Lots of Grain with Classic 400 and HC110 Rotary Processed

Discussion in 'B&W: Film, Paper, Chemistry' started by Paul Sorensen, Nov 11, 2005.

  1. Paul Sorensen

    Paul Sorensen Member

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    I am wondering if I have the wrong film/developer/agitation combo here or is this what others experience with Classic Pan 400 film. I developed 4X5 sheets in a Joboi, using a manual contstant agitation floating in a water bath. The density was a bit high, I think I need to reduce my times a little, but I love the contrast and thought that the image came out beautifully, except for way more grain than I expect from 4X5 film.

    When I printed this to 11X14, it looked more grainy than what I am used to with TX and 645 fomat negs. That is a ton of grain for 4X5. Is this a bad developer for the film or for constant agitation? Do you also wonder if maybe I was too agressive with the speed at which I spun the drum? Any other ideas?

    I am attaching a couple of scans. One is most of the image and the other a crop of part of the image to show grain. I have only done unsharp mask, 100% at 1 pixel, to the scan, not other manipulation. Excuse the crap from the scanner bed!

    Thanks!

    Paul.
     

    Attached Files:

  2. BradS

    BradS Subscriber

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    Paul,

    Well, on the bright side, the highlights aren't blocked up :smile:. I agree, that grain is way more than I would have expected. I've not tried Classic 400 but, do have some little bit of experience doing TXP in HC-110 with continuous rotation (Jobo tank, lego lift). I use dilution D and have never seen grain like this - not even with 35mm at 8x10.
     
  3. Paul Sorensen

    Paul Sorensen Member

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    That's it, I need to get me one of them lego lifts. I do have some TXP on the way, but I think I will burn a couple of sheets and try to replicate this with a lighter touch on the agitation. I am suspicious that I overdid it.

    Thanks!

    Paul.
     
  4. lee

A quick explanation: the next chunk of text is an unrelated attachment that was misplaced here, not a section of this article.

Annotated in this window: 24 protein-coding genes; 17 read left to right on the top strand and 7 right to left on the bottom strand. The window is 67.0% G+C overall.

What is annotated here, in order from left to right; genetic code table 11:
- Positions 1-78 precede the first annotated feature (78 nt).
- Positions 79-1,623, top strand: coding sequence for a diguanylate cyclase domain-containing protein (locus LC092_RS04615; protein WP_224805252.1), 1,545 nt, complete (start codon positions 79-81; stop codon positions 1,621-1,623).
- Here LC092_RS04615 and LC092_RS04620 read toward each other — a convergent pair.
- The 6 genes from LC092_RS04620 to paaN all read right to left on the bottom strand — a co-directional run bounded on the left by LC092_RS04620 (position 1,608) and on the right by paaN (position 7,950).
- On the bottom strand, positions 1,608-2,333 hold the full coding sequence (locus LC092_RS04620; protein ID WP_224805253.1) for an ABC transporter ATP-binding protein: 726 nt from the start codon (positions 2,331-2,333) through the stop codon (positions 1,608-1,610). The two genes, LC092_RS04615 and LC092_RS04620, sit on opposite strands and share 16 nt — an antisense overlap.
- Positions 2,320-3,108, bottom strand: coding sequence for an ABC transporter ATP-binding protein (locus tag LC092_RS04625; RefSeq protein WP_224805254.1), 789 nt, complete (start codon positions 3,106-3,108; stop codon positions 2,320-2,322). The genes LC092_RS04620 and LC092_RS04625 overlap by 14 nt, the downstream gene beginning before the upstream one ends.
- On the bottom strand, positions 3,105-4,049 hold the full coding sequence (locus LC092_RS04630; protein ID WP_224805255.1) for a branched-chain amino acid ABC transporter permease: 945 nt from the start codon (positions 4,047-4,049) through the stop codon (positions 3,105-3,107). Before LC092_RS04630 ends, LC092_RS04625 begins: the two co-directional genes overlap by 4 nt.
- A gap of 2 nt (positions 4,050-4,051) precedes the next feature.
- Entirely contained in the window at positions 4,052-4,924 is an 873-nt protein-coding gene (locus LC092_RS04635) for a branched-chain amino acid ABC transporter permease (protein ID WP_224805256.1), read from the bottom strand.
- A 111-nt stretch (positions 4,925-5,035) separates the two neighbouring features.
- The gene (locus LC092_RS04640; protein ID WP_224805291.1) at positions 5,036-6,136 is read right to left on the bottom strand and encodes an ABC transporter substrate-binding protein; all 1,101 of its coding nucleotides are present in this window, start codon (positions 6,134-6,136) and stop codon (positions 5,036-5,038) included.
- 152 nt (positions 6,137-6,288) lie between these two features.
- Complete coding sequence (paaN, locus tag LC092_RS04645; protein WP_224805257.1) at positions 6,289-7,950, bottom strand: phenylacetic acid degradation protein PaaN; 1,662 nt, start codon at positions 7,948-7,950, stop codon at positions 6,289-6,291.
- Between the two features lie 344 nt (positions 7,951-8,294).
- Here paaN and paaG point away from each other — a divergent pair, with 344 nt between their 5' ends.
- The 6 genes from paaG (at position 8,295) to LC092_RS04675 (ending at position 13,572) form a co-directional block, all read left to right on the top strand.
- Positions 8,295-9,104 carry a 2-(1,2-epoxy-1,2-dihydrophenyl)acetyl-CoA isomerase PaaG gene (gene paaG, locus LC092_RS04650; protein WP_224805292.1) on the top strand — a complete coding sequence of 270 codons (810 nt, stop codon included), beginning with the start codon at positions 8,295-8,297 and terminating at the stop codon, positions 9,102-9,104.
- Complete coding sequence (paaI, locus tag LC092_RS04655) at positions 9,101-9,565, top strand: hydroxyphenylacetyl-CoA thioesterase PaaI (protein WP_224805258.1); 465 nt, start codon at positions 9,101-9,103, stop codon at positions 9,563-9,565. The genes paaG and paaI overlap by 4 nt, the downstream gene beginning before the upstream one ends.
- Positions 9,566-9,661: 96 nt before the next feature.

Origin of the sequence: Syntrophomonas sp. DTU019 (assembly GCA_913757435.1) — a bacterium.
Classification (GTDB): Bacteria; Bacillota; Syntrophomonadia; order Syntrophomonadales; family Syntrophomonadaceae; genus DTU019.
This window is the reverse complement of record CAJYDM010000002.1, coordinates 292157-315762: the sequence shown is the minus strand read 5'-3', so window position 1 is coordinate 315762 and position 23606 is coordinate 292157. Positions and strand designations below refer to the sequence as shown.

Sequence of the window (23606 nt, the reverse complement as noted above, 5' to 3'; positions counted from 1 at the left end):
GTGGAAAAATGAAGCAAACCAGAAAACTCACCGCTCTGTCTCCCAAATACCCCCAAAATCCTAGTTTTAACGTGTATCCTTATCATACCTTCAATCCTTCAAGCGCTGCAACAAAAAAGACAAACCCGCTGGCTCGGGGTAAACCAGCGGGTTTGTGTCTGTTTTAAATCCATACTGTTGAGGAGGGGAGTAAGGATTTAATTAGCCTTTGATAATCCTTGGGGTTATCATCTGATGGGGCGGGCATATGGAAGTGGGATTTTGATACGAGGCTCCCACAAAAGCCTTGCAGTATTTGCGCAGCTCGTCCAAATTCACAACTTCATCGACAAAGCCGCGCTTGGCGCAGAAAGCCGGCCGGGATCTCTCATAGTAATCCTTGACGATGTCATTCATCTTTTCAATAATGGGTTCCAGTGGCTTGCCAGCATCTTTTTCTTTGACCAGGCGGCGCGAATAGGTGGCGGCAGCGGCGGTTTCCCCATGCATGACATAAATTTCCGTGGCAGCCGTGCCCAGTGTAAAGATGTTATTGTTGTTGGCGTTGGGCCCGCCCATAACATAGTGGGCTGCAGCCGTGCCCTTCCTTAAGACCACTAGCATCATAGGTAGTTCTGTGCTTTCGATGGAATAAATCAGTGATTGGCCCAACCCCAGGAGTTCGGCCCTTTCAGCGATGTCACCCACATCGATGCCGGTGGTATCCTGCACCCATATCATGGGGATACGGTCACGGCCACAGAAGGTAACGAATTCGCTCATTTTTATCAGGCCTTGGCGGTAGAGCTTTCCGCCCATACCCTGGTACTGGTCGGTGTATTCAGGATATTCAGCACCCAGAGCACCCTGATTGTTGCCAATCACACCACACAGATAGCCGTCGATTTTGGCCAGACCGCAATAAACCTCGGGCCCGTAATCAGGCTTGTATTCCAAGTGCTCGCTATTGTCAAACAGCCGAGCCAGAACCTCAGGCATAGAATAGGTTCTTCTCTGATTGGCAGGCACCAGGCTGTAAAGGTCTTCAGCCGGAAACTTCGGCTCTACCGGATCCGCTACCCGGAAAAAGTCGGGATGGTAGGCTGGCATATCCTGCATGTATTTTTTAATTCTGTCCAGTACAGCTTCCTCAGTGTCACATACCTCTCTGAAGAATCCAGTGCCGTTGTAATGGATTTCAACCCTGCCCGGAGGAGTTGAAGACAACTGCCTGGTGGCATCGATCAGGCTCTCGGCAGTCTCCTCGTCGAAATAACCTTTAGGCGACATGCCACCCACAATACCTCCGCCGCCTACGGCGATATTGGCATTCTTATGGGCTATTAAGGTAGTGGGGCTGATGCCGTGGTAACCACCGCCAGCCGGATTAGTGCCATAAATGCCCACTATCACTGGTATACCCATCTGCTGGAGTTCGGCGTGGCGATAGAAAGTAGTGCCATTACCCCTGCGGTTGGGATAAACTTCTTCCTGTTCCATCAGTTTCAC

lee Member

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    what dilution did you use Paul?

    lee\c
     
  5. Paul Sorensen

    Paul Sorensen Member

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    Good question. I used B and since it was a new film/dev combo for me, I used Massive Dev Chart times minus 20% for contstant agitation. (About 7 minutes)
     
  6. Guillaume Zuili

    Guillaume Zuili Subscriber

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    I have a CPP2 with lift but,...what is Lego Lift ?
     
  7. Paul Sorensen

    Paul Sorensen Member

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    Brad is a very inventive fellow.
     
  8. Guillaume Zuili

    Guillaume Zuili Subscriber

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    That's for sure, I used to love Lego.
    Tell me more about it !
    Best,
    G.
     
  9. BradS

    BradS Subscriber

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    Just a real simple contraption made of legos. A base plate some wheels. Motor and motor control are yet to be added. :smile:
     
  10. Lee L

    Lee L Member

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    Cool...

    Do you have a Lego robotics kit? My son has one. You could program your own custom agitation sequence with complete control over speeds, reversing, etc. It could stop and beep at the correct time for solution changes. The mind boggles...

    If you really are using a lego lift-and-dump mechanism, you should post a photo.

    Lee
     
  11. BradS

    BradS Subscriber

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    I've not done anything that fancy yet but, the ideas are starting to get crowded in the back of my mind. I once came across a page on the 'net that described how a guy have built a robot completely out of Legos that solved Rubik's cube! A full blown Lego-lift would be relatively simple by comparison.
     
  12. Paul Sorensen

    Paul Sorensen Member

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    Quick bump in hopes that someone will have an idea about my initial question. :smile:

    Thanks!
     
  13. Guillaume Zuili

    Guillaume Zuili Subscriber

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    Hi Paul,
    Sorry for the "Lego Interlude".
    I haven't done HC110 for a long time and never with Jobo which is my main dev processor.
    You should check and try different dilutions. Do you use the same dilution with other films that are working fine ?
    Try a different speed, it's maybe too fast ( contrast )

    I did some test with Classic 400 with Rodinal and WD2D+ and it was good.
    Not much an help sorry.
    Guillaume
     
  14. Leonidas

    Leonidas Member

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    Classic Pan 400 or 200 is Forte film.
    I am using 200 in 5x4 and the grain is large for the speed, but it has a fantastic tonal range.
    That is the structure of these films. Some people call it "older technology".
    HC-110 and rotary process would not help.

    All the best.
     
  15. pentaxuser

    pentaxuser Subscriber

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    This isn't really helpful either except to me but I can only detect grain in the thumbnail on the right. The left one looks totally different in terms of grain - much smoother. To my probably untrained eye there is a real difference between the two thumbnails in terms of grain.

    Pentaxuser
     
  16. JHannon

    JHannon Member